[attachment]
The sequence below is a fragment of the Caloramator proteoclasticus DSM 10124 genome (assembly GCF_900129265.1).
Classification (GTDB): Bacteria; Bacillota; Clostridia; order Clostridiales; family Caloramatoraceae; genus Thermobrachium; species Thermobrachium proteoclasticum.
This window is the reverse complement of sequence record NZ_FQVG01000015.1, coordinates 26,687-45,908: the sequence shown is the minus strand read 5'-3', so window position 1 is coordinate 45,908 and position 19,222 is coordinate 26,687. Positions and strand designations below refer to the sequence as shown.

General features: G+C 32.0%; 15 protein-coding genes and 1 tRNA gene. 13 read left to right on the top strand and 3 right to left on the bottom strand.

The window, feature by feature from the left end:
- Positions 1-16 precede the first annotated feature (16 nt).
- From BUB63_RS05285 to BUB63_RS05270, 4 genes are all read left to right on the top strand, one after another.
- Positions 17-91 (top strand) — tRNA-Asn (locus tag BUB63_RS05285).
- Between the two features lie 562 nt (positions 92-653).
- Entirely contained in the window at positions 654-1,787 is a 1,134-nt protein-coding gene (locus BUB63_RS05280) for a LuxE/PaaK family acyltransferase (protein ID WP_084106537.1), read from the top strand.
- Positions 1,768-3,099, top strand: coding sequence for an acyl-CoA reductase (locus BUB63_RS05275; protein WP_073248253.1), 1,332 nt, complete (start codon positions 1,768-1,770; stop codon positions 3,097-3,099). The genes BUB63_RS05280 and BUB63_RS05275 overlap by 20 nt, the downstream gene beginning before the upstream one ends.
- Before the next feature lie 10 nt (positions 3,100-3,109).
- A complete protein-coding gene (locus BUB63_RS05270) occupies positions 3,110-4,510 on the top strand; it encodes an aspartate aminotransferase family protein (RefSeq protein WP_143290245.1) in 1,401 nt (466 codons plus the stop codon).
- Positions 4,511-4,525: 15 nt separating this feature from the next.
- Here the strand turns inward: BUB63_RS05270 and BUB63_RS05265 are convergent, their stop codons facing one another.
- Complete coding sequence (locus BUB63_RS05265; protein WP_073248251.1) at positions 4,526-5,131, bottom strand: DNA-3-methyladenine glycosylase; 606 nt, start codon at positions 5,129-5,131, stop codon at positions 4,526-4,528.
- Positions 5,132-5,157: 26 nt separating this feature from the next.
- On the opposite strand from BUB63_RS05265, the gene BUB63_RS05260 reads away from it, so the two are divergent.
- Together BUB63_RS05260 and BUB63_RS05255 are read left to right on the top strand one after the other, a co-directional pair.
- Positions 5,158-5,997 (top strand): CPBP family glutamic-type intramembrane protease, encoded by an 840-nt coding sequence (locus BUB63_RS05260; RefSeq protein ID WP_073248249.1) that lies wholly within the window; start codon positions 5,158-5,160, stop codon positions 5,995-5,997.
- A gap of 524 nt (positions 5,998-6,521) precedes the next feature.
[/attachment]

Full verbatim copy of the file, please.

The sequence below is a fragment of the Caloramator proteoclasticus DSM 10124 genome (assembly GCF_900129265.1).
Classification (GTDB): Bacteria; Bacillota; Clostridia; order Clostridiales; family Caloramatoraceae; genus Thermobrachium; species Thermobrachium proteoclasticum.
This window is the reverse complement of sequence record NZ_FQVG01000015.1, coordinates 26,687-45,908: the sequence shown is the minus strand read 5'-3', so window position 1 is coordinate 45,908 and position 19,222 is coordinate 26,687. Positions and strand designations below refer to the sequence as shown.

General features: G+C 32.0%; 15 protein-coding genes and 1 tRNA gene. 13 read left to right on the top strand and 3 right to left on the bottom strand.

The window, feature by feature from the left end:
- Positions 1-16 precede the first annotated feature (16 nt).
- From BUB63_RS05285 to BUB63_RS05270, 4 genes are all read left to right on the top strand, one after another.
- Positions 17-91 (top strand) — tRNA-Asn (locus tag BUB63_RS05285).
- Between the two features lie 562 nt (positions 92-653).
- Entirely contained in the window at positions 654-1,787 is a 1,134-nt protein-coding gene (locus BUB63_RS05280) for a LuxE/PaaK family acyltransferase (protein ID WP_084106537.1), read from the top strand.
- Positions 1,768-3,099, top strand: coding sequence for an acyl-CoA reductase (locus BUB63_RS05275; protein WP_073248253.1), 1,332 nt, complete (start codon positions 1,768-1,770; stop codon positions 3,097-3,099). The genes BUB63_RS05280 and BUB63_RS05275 overlap by 20 nt, the downstream gene beginning before the upstream one ends.
- Before the next feature lie 10 nt (positions 3,100-3,109).
- A complete protein-coding gene (locus BUB63_RS05270) occupies positions 3,110-4,510 on the top strand; it encodes an aspartate aminotransferase family protein (RefSeq protein WP_143290245.1) in 1,401 nt (466 codons plus the stop codon).
- Positions 4,511-4,525: 15 nt separating this feature from the next.
- Here the strand turns inward: BUB63_RS05270 and BUB63_RS05265 are convergent, their stop codons facing one another.
- Complete coding sequence (locus BUB63_RS05265; protein WP_073248251.1) at positions 4,526-5,131, bottom strand: DNA-3-methyladenine glycosylase; 606 nt, start codon at positions 5,129-5,131, stop codon at positions 4,526-4,528.
- Positions 5,132-5,157: 26 nt separating this feature from the next.
- On the opposite strand from BUB63_RS05265, the gene BUB63_RS05260 reads away from it, so the two are divergent.
- Together BUB63_RS05260 and BUB63_RS05255 are read left to right on the top strand one after the other, a co-directional pair.
- Positions 5,158-5,997 (top strand): CPBP family glutamic-type intramembrane protease, encoded by an 840-nt coding sequence (locus BUB63_RS05260; RefSeq protein ID WP_073248249.1) that lies wholly within the window; start codon positions 5,158-5,160, stop codon positions 5,995-5,997.
- A gap of 524 nt (positions 5,998-6,521) precedes the next feature.